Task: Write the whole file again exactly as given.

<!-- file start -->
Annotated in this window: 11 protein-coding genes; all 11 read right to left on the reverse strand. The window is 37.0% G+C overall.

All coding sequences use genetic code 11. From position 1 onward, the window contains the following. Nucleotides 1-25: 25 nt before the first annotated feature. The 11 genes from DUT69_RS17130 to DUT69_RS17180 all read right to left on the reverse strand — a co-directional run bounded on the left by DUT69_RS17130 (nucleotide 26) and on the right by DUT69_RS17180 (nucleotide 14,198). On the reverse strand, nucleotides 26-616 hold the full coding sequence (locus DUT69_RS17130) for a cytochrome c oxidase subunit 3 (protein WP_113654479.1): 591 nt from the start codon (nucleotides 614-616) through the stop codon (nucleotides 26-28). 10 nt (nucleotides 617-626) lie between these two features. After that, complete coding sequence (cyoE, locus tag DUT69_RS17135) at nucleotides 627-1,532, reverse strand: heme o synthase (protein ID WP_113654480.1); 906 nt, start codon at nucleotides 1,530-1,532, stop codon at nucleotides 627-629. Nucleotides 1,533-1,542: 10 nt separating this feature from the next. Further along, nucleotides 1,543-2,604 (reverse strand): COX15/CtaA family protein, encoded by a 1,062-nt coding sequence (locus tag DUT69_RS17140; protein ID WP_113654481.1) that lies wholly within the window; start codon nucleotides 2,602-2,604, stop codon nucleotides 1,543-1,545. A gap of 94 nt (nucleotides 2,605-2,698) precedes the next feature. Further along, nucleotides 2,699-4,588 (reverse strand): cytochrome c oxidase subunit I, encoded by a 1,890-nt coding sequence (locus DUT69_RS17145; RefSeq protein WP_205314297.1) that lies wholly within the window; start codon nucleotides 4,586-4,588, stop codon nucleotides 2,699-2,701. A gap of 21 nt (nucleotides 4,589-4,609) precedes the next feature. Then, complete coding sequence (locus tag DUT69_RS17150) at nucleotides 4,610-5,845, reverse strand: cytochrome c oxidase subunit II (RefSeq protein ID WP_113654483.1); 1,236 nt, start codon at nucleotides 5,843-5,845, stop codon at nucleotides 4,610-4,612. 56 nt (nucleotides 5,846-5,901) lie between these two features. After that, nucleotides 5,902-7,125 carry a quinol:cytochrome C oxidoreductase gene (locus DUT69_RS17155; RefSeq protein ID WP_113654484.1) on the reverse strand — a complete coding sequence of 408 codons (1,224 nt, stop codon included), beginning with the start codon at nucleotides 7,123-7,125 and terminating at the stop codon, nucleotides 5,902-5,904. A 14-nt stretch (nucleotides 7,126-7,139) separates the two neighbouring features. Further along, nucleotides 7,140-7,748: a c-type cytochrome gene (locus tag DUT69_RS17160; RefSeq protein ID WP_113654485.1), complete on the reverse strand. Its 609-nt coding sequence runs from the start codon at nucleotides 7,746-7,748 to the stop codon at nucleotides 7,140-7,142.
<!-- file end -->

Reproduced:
Annotated in this window: 11 protein-coding genes; all 11 read right to left on the reverse strand. The window is 37.0% G+C overall.

All coding sequences use genetic code 11. From position 1 onward, the window contains the following. Nucleotides 1-25: 25 nt before the first annotated feature. The 11 genes from DUT69_RS17130 to DUT69_RS17180 all read right to left on the reverse strand — a co-directional run bounded on the left by DUT69_RS17130 (nucleotide 26) and on the right by DUT69_RS17180 (nucleotide 14,198). On the reverse strand, nucleotides 26-616 hold the full coding sequence (locus DUT69_RS17130) for a cytochrome c oxidase subunit 3 (protein WP_113654479.1): 591 nt from the start codon (nucleotides 614-616) through the stop codon (nucleotides 26-28). 10 nt (nucleotides 617-626) lie between these two features. After that, complete coding sequence (cyoE, locus tag DUT69_RS17135) at nucleotides 627-1,532, reverse strand: heme o synthase (protein ID WP_113654480.1); 906 nt, start codon at nucleotides 1,530-1,532, stop codon at nucleotides 627-629. Nucleotides 1,533-1,542: 10 nt separating this feature from the next. Further along, nucleotides 1,543-2,604 (reverse strand): COX15/CtaA family protein, encoded by a 1,062-nt coding sequence (locus tag DUT69_RS17140; protein ID WP_113654481.1) that lies wholly within the window; start codon nucleotides 2,602-2,604, stop codon nucleotides 1,543-1,545. A gap of 94 nt (nucleotides 2,605-2,698) precedes the next feature. Further along, nucleotides 2,699-4,588 (reverse strand): cytochrome c oxidase subunit I, encoded by a 1,890-nt coding sequence (locus DUT69_RS17145; RefSeq protein WP_205314297.1) that lies wholly within the window; start codon nucleotides 4,586-4,588, stop codon nucleotides 2,699-2,701. A gap of 21 nt (nucleotides 4,589-4,609) precedes the next feature. Then, complete coding sequence (locus tag DUT69_RS17150) at nucleotides 4,610-5,845, reverse strand: cytochrome c oxidase subunit II (RefSeq protein ID WP_113654483.1); 1,236 nt, start codon at nucleotides 5,843-5,845, stop codon at nucleotides 4,610-4,612. 56 nt (nucleotides 5,846-5,901) lie between these two features. After that, nucleotides 5,902-7,125 carry a quinol:cytochrome C oxidoreductase gene (locus DUT69_RS17155; RefSeq protein ID WP_113654484.1) on the reverse strand — a complete coding sequence of 408 codons (1,224 nt, stop codon included), beginning with the start codon at nucleotides 7,123-7,125 and terminating at the stop codon, nucleotides 5,902-5,904. A 14-nt stretch (nucleotides 7,126-7,139) separates the two neighbouring features. Further along, nucleotides 7,140-7,748: a c-type cytochrome gene (locus tag DUT69_RS17160; RefSeq protein ID WP_113654485.1), complete on the reverse strand. Its 609-nt coding sequence runs from the start codon at nucleotides 7,746-7,748 to the stop codon at nucleotides 7,140-7,142.